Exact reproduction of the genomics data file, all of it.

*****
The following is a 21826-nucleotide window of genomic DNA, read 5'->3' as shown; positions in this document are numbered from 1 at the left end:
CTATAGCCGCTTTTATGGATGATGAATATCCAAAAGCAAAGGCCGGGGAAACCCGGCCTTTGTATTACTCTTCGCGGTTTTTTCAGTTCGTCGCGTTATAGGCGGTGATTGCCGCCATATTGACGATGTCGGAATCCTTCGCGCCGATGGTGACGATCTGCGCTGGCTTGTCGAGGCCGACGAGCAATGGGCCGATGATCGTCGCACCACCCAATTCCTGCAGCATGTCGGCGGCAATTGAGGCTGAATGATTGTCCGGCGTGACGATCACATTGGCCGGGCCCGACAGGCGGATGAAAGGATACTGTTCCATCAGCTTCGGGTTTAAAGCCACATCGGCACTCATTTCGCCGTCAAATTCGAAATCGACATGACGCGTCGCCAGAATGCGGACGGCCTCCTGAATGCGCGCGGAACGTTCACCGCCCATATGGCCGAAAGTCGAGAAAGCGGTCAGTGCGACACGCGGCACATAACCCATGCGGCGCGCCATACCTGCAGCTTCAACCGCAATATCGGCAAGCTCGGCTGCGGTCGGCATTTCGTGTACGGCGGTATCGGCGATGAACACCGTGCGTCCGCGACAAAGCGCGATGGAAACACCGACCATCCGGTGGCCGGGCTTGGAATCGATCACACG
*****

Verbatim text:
The following is a 21826-nucleotide window of genomic DNA, read 5'->3' as shown; positions in this document are numbered from 1 at the left end:
CTATAGCCGCTTTTATGGATGATGAATATCCAAAAGCAAAGGCCGGGGAAACCCGGCCTTTGTATTACTCTTCGCGGTTTTTTCAGTTCGTCGCGTTATAGGCGGTGATTGCCGCCATATTGACGATGTCGGAATCCTTCGCGCCGATGGTGACGATCTGCGCTGGCTTGTCGAGGCCGACGAGCAATGGGCCGATGATCGTCGCACCACCCAATTCCTGCAGCATGTCGGCGGCAATTGAGGCTGAATGATTGTCCGGCGTGACGATCACATTGGCCGGGCCCGACAGGCGGATGAAAGGATACTGTTCCATCAGCTTCGGGTTTAAAGCCACATCGGCACTCATTTCGCCGTCAAATTCGAAATCGACATGACGCGTCGCCAGAATGCGGACGGCCTCCTGAATGCGCGCGGAACGTTCACCGCCCATATGGCCGAAAGTCGAGAAAGCGGTCAGTGCGACACGCGGCACATAACCCATGCGGCGCGCCATACCTGCAGCTTCAACCGCAATATCGGCAAGCTCGGCTGCGGTCGGCATTTCGTGTACGGCGGTATCGGCGATGAACACCGTGCGTCCGCGACAAAGCGCGATGGAAACACCGACCATCCGGTGGCCGGGCTTGGAATCGATCACACG